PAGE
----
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Friday, November 27, 2020

Doctor-turned-taxi driver petitions Akufo-Addo over “killer” medical regulation


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A medical doctor, who now operates as a taxicab driver in Ho, Volta Region, Dr Seidu A. Richard, has petitioned President Nana Akufo-Addo and Parliament over the current Health Professions Regulatory Bodies Act, 2013 (ACT 857), which, he believes, puts patients at risk.

Dr Richard said Section 43 of the Act, which certifies medical doctors to practise, needs to be reviewed, as it “is very inadequate and non-specific”, thus, leading to possible deaths and surgery complications for patients who undergo surgical procedures under the hands of medical doctors who are not specialist surgeons.

In his opinion, “The non-specificity [of the Act] means that any doctor or medical officer can perform a surgical operation on citizens and non-citizens once the person’s name is on the permanent register of the Medical and Dental Council”.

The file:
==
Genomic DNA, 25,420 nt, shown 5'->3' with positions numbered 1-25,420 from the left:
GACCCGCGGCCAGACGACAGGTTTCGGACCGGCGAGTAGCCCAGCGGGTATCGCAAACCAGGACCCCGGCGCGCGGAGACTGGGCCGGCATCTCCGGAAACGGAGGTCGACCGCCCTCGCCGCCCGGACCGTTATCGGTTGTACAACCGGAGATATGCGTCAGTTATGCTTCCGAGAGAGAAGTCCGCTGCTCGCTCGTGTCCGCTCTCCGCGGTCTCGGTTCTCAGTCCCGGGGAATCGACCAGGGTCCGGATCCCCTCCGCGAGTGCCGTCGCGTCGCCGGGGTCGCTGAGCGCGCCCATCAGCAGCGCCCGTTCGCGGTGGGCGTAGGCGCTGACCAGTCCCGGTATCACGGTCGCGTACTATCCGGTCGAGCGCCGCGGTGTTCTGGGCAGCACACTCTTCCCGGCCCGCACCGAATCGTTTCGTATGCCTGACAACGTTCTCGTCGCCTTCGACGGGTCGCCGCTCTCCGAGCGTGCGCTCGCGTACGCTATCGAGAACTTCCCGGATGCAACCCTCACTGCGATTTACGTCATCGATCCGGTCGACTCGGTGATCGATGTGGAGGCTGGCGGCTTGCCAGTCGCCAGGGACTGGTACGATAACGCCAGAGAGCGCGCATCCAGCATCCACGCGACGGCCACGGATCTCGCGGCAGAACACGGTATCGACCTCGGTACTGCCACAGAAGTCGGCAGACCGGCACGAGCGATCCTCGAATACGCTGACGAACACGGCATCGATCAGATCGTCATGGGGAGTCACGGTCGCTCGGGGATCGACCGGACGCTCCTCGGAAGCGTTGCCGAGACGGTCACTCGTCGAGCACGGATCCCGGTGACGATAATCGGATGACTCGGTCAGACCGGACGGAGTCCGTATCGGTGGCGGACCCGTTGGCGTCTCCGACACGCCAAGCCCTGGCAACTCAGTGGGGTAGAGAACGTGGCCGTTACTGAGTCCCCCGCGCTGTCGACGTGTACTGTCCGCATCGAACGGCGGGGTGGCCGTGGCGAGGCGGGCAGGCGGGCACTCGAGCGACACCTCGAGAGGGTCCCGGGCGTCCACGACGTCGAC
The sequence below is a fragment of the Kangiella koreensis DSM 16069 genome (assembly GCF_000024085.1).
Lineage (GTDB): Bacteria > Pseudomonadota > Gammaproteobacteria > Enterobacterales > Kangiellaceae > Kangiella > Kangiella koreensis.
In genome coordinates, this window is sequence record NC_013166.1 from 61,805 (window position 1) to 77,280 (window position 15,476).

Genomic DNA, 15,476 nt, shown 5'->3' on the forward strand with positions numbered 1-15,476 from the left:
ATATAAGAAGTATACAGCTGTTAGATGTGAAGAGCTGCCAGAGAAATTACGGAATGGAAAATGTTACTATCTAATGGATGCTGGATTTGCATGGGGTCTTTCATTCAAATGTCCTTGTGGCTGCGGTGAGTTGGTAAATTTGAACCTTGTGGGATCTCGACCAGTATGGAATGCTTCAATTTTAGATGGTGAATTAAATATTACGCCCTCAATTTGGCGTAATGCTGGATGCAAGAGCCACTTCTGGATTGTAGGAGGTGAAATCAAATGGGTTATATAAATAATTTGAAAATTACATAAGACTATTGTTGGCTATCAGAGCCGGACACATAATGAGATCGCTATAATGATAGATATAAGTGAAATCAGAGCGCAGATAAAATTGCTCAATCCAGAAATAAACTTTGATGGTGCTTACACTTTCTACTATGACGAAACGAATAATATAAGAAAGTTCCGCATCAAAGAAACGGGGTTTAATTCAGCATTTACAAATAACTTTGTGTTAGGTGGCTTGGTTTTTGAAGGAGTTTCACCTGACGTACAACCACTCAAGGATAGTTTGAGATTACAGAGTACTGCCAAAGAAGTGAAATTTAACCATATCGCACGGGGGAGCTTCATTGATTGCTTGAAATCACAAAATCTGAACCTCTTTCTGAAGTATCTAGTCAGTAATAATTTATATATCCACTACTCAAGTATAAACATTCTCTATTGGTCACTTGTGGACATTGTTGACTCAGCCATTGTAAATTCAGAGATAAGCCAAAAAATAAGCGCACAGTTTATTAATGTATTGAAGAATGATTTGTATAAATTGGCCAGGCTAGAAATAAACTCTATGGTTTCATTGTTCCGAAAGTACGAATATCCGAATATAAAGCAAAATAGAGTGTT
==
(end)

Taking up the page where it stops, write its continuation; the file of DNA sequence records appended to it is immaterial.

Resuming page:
He expressed worry that the regulation permits any medical doctor to “perform any kind of surgical operation – whether or not he or she has a specialist surgical qualification”.

This, he said, is “very dangerous for Ghanaians”.

Dr Richard said the current regime does not categorise doctors into various specialties and also does not limit the functions of doctors to various specialties.

He wondered why drivers’ licences are categorised, yet human lives are not treated with such importance.

“We deserve a law that clearly specifies what every category of doctor can do or cannot do just like the DVLA. Only specialist surgeons should be allowed to operate on patients. Also, only specialist obstetrics and gynaecologists should be allowed to operate on our pregnant women in Ghana,” Dr Richard stated.

The petitioner is also calling for an expansion of the facilities of the Ghana College of Physicians and Surgeons to scale-up the number of surgeons in the country and also ensure effective checks and balances in the practise of surgery.

He also wants individuals with specialist qualifications to write specialist examinations in addition to a one-year rotation (equivalent to a house job) in the specialty they seek to be registered at the Medical and Dental Council.

Furthermore, Dr Richard called for “separate registers” to be created for medical officers and specialists.

“Every specialist should be given an additional specialist certificate by the Medical and Dental Council. Foreign primary and specialist qualifications should be varied at the National Accreditation Board (NAB) before the Medical and Dental Council acts on them as per the National Accreditation Board Act”.


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